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Peer-Review Record

Assessment of Piezoelectric Sensors for the Acquisition of Steady Melt Pressures in Polymer Extrusion

Reviewer 1: Anonymous
Reviewer 2: Anonymous
Received: 26 February 2019 / Revised: 25 March 2019 / Accepted: 1 April 2019 / Published: 3 April 2019
(This article belongs to the Special Issue Advances in Experimental and Computational Rheology)

Round 1

Reviewer 1 Report

The manuscript “Assessment of piezoelectric sensors for the acquisition of steady melt pressures in polymer extrusion” by S. Costa et. al., is an interesting paper where the authors investigate the use of piezoelectric transducers for steady melt pressure measurement. The authors propose a modular double slit die for the assessment of the two different pressure measurement system.

The manuscript is well written and well-articulated, and the methodology used for the experimental adequately addresses all the issues encountered.

I recommend the article to be published after minor revisions:

Figure 2: this figure is not sufficiently explanatory of the apparatus used for the measurements. Please, make sure each part of the system is well visible and clearly identifiable.

 

 


Author Response

Reviewer: Figure 2: this figure is not sufficiently explanatory of the apparatus used for the measurements. Please, make sure each part of the system is well visible and clearly identifiable.


Answer:To help identifying better each part of the experimental system, Figure 2 is now augmented with a scheme (Fig 2a) which support the picture in the original Figure 2 which is now Figure 2b.

Reviewer 2 Report

The paper describes an experimental comparison between piezoelectric and standard pressure transducers for the measurements of shear viscosity in slit die rheometers.

The paper is well written, showing a good level of innovation and usefulness. The results are well presented and discussed and the conclusions are drawn with clarity.

In summary I recommend publication of the paper, provided one major and a couple of minor issues are considered:

Major point. Lines 298-299. Figure 10. In the figure, the experimental data for PHB show a too steep slope (steeper than -1). This implies that the stress is a decreasing function of the shear rate, which is always an indication of flow instabilities. Did authors notice this point? They should comment on this.

Minor points:

line 163-165: Why did the authors measure the flow rate by measuring the weight of extrudate (which requires the melt density) instead of using the piston speed?

line 204. Figure 5. What is the complite fitting equation for the transducer calibration? Are the straight lines crossing the origin? If not, how large is the offset? In other words, the authors should comment on the sensitivity of their transducers in the low pressure range


  

Author Response

Reviewer 2: Major point. Lines 298-299. Figure 10. In the figure, the experimental data for PHB show a too steep slope (steeper than -1). This implies that the stress is a decreasing function of the shear rate, which is always an indication of flow instabilities. Did authors notice this point? They should comment on this.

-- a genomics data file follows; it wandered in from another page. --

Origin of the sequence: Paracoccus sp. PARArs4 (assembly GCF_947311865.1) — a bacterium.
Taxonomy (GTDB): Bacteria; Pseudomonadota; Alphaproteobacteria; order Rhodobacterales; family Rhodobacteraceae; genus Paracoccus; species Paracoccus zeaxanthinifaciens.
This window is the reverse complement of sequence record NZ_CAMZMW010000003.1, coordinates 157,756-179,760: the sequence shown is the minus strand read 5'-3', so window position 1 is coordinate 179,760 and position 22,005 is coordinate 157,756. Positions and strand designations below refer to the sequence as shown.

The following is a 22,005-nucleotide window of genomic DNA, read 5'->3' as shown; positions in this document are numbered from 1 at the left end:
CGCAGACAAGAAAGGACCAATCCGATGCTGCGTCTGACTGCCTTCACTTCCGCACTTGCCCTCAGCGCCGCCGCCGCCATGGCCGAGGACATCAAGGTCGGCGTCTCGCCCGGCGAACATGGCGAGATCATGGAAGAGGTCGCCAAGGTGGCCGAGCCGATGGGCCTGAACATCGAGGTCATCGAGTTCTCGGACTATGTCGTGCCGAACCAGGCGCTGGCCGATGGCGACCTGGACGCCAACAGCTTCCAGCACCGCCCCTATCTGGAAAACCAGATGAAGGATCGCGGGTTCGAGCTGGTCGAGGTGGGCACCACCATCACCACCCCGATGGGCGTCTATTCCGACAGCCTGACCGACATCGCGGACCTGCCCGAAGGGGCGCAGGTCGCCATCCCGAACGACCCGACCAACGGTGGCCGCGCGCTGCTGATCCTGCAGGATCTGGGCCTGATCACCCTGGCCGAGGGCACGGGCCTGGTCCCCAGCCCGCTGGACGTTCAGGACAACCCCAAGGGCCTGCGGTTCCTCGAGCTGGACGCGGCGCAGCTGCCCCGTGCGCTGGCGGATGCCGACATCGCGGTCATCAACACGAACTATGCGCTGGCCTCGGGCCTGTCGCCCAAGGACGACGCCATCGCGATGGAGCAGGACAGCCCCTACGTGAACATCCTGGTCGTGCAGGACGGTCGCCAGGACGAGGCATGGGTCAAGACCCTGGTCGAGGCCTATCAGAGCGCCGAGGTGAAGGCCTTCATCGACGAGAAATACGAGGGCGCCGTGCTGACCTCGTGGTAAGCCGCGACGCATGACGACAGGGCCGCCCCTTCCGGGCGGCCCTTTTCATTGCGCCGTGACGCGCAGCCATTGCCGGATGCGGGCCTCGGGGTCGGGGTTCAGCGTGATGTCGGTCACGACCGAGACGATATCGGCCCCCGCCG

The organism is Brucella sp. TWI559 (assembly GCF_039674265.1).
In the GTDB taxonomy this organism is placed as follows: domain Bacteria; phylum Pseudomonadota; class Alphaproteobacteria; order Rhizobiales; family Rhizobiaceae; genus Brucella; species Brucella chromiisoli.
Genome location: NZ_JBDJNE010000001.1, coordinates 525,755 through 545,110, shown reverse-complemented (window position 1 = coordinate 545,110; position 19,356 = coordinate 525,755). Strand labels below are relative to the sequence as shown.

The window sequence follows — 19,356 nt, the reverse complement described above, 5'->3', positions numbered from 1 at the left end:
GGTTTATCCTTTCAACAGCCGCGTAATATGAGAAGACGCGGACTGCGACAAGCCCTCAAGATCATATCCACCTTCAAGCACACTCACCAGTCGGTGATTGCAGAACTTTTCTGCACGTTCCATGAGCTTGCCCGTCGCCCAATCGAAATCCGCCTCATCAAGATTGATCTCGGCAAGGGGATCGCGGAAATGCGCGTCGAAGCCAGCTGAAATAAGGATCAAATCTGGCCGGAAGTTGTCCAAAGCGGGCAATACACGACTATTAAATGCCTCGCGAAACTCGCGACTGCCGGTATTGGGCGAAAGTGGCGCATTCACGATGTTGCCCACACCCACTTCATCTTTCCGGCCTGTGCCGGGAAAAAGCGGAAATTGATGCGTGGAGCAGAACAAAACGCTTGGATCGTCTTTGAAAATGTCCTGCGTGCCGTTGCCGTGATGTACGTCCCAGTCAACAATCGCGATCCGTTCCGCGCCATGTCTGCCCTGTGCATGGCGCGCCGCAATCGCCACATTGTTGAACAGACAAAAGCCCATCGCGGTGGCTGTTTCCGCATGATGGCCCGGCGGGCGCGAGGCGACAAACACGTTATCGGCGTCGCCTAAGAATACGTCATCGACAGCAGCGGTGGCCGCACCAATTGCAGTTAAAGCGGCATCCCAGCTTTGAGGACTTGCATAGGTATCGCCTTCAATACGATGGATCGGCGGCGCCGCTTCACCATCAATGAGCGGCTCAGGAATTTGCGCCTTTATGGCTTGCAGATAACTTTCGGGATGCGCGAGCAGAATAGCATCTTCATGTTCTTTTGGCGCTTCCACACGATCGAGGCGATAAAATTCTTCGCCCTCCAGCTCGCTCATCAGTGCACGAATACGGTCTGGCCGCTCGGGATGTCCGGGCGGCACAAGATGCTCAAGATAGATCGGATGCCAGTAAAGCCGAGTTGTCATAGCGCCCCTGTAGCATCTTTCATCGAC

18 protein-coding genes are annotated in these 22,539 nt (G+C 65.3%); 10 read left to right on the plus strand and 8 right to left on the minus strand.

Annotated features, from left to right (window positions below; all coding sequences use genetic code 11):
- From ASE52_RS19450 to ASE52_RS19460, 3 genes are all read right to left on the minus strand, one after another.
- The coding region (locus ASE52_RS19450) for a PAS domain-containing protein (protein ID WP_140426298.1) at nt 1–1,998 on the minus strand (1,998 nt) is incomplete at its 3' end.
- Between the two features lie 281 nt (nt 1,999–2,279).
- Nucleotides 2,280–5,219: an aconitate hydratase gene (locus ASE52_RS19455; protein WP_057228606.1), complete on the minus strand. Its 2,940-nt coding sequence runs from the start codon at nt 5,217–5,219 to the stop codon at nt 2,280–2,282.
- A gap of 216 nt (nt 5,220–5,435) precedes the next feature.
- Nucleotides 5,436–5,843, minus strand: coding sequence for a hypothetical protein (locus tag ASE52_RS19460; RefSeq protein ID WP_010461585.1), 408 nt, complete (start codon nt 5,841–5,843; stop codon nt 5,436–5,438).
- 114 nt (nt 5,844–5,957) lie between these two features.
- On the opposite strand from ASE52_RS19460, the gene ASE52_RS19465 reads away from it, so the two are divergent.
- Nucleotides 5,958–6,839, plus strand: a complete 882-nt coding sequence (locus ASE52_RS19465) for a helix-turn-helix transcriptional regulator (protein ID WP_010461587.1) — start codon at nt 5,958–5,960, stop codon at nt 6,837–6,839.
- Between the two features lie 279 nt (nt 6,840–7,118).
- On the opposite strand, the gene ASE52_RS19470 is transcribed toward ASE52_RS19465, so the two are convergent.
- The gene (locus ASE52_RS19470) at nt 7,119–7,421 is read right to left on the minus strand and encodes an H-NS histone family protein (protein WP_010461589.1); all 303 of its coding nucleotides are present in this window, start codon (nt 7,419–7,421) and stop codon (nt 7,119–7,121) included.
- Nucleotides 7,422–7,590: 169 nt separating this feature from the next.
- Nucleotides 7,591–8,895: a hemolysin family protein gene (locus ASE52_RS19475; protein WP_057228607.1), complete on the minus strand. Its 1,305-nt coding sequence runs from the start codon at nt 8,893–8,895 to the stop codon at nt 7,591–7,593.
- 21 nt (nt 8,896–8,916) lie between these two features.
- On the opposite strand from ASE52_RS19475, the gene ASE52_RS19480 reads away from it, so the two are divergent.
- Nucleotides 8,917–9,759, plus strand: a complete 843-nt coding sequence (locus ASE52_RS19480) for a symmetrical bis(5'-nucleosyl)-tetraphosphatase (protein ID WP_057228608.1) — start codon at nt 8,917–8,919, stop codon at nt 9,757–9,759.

ANSWER: The following lines are now added in the revised manuscript after line 297, to comment the steep slopes for PHB data in Figure 10: “The slope of the PHB flow curve measured with the piezoelectric sensors is larger than -1, which suggests the occurrence of possible flow instabilities. However, the piezoelectric transient in the inset to Figure 10 does not show oscillations with frequency and amplitude signaling the presence flow instabilities as reported elsewhere [7]. Therefore, the steep slope in the PHB flow curve seems related to the fact that uncorrected apparent viscosities and shear rates are reported in the graph, and to the additional effect of thermal degradation on the shear viscosity”.

Reviewer 2: line 163-165: Why did the authors measure the flow rate by measuring the weight of extrudate (which requires the melt density) instead of using the piston speed?

ANSWER: Since the whole in-line set-up is intended to be implemented on extrusion lines where no piston speed is available to compute flow rates, the weighting of extrudates was the preferred method. The following line is now added to line 165 to address the raised question: “This methodology is preferred to the use of the piston speed for Q determination, as it can readily be extended to in-line rheometry during extrusion application.”

Reviewer 2: line 204. Figure 5. What is the complite fitting equation for the transducer calibration? Are the straight lines crossing the origin? If not, how large is the offset? In other words, the authors should comment on the sensitivity of their transducers in the low pressure range

ANSWER: The following lines are now added after line 204 to address the transducers sensitivity in the low pressure range: “The intercepts to the origin for the linear fits are 0.28 ± 0.03 and 0.096 ± 0.001 for PS1 and PS2, respectively. These intercepts are smaller than those found for the conventional transducers (0.415 ± 0.015), which suggest a better sensitivity for piezoelectric sensors in the low pressure range”.


Round 2

Reviewer 2 Report

The manuscript can be accepted in its present form

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